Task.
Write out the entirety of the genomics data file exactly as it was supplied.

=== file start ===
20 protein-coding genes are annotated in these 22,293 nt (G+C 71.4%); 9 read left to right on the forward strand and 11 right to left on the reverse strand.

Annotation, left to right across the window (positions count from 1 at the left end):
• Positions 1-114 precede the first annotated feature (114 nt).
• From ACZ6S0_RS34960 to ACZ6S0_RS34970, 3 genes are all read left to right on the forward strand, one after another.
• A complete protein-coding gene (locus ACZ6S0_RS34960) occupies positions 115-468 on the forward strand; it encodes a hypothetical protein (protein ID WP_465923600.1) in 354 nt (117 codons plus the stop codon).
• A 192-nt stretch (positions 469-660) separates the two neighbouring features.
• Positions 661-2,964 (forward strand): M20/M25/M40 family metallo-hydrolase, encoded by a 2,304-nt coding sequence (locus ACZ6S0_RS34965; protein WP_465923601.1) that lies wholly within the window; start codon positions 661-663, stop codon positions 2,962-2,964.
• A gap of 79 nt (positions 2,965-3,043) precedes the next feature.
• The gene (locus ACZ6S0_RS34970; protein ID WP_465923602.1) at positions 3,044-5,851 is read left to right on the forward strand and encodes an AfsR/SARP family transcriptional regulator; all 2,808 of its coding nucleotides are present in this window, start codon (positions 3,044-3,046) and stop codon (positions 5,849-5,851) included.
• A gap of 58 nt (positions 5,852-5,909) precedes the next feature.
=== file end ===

20 protein-coding genes are annotated in these 22,293 nt (G+C 71.4%); 9 read left to right on the forward strand and 11 right to left on the reverse strand.

Annotation, left to right across the window (positions count from 1 at the left end):
• Positions 1-114 precede the first annotated feature (114 nt).
• From ACZ6S0_RS34960 to ACZ6S0_RS34970, 3 genes are all read left to right on the forward strand, one after another.
• A complete protein-coding gene (locus ACZ6S0_RS34960) occupies positions 115-468 on the forward strand; it encodes a hypothetical protein (protein ID WP_465923600.1) in 354 nt (117 codons plus the stop codon).
• A 192-nt stretch (positions 469-660) separates the two neighbouring features.
• Positions 661-2,964 (forward strand): M20/M25/M40 family metallo-hydrolase, encoded by a 2,304-nt coding sequence (locus ACZ6S0_RS34965; protein WP_465923601.1) that lies wholly within the window; start codon positions 661-663, stop codon positions 2,962-2,964.
• A gap of 79 nt (positions 2,965-3,043) precedes the next feature.
• The gene (locus ACZ6S0_RS34970; protein ID WP_465923602.1) at positions 3,044-5,851 is read left to right on the forward strand and encodes an AfsR/SARP family transcriptional regulator; all 2,808 of its coding nucleotides are present in this window, start codon (positions 3,044-3,046) and stop codon (positions 5,849-5,851) included.
• A gap of 58 nt (positions 5,852-5,909) precedes the next feature.